Misdiagnosis of pulmonary tuberculosis and associated factors in peripheral laboratories: a retrospective study, Addis Ababa, Ethiopia
Desalegn et al. BMC Res Notes
Misdiagnosis of pulmonary tuberculosis and associated factors in peripheral laboratories: a retrospective study, Addis Ababa, Ethiopia
Daniel Melese Desalegn 0
Kumera Terfa Kitila 0
Hanna Mekonnen Balcha 0
Chalachew Sisay Gebeyehu 0
Yohannes W. Kidan 0
Kassayenew Amare 0
Daniel Dejene 0
Merone Seifu 0
Addis Zewdie 0
Abiyot Tenna 0
Tinsae Kidanemariam Hailu 0
Boja Dufera Taddese 0
Abrham Tesfaye Bika 0
0 Addis Ababa Public Health Research and Emergency Management Core Process, Addis Ababa City Administration Health Bureau , Addis Ababa , Ethiopia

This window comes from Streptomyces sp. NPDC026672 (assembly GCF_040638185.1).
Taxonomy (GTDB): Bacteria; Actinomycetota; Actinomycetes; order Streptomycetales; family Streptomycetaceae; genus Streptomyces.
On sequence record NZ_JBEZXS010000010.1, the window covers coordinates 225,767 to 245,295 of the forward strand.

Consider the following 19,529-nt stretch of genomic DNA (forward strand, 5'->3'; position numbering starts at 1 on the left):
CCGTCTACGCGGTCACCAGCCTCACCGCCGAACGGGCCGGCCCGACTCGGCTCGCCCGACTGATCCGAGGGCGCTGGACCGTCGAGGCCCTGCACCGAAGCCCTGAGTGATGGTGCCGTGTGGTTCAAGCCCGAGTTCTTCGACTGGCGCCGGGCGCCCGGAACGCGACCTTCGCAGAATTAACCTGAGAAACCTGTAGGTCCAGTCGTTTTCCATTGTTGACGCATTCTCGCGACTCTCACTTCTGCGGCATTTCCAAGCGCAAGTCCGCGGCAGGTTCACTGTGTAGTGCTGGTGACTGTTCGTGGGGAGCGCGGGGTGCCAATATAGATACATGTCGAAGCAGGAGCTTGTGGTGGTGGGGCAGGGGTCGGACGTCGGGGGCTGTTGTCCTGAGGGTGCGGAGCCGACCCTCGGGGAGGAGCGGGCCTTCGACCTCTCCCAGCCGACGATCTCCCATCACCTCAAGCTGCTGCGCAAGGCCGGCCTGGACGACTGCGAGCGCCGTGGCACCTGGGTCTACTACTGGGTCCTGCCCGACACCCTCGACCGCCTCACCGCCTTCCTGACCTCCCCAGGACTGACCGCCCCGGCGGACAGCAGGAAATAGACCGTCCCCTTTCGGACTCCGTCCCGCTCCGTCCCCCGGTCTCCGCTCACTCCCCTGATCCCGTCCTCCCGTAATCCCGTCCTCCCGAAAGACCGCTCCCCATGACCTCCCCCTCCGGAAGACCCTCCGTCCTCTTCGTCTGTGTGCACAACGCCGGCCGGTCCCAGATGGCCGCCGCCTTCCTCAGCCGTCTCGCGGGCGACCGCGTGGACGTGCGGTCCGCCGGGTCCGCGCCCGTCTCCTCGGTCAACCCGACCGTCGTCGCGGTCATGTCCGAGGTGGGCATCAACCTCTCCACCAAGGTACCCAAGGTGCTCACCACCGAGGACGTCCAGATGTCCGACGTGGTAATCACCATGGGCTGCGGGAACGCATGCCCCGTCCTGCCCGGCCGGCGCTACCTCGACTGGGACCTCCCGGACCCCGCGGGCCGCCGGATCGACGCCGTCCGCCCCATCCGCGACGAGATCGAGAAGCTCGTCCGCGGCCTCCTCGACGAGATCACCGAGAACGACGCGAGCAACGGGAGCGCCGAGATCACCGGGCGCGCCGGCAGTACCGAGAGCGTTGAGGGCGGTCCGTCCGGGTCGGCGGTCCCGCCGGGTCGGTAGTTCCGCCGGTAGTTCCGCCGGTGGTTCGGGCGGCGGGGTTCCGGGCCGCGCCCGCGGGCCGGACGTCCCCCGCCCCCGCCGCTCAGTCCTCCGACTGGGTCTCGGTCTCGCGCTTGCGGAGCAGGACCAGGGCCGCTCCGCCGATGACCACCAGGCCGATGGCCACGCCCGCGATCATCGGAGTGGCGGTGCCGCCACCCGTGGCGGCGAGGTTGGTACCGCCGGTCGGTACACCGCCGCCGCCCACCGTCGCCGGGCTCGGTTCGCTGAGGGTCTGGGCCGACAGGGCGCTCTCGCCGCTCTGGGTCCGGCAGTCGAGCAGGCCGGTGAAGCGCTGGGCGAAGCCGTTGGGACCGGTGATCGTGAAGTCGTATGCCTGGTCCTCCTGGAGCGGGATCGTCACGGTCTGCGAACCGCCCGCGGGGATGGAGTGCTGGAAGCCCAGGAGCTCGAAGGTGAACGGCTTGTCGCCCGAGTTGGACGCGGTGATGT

Objective: Sputum smear microscopy reading errors are likely to result in failure to detect persons with infectious TB. This study was intended to review misdiagnosis of pulmonary TB and associated factors in peripheral laboratories. Results: During the study period 1033 (10.5%) sputum smear positive and 8783 (89.5%) smear negative slides were reported by peripheral laboratories. The slides were re-read by the central referral laboratories (CRLs) as the reference standard reading. Of 1033 positive slides reported by peripheral laboratories, 25 (2.4%) were false positive. Out of 8783 smear negative slides reported by peripheral laboratories, 35 (0.4%) were false negative. The sensitivity, specificity, positive predictive value and negative predictive value of peripheral laboratories were 96.64, 99.72, 97.58, and 99.61% respectively. The peripheral laboratories and CRLs have an observed agreement (Po) of 0.9939. Of 135 peripheral laboratories, 93 (68.9%) read negative and positive slides correctly, 49 (36.3%) did not have lens cleaning tissue papers, 11 (8.1%) lacked frosted slides, and 14 (10.4%) had shortage of reagents. As conclusions, the peripheral laboratories and CRLs had high agreement for sputum smear microscopy reading. However, a few TB cases were misdiagnosed despite having the disease; these individuals might continue to spread the infection in the community.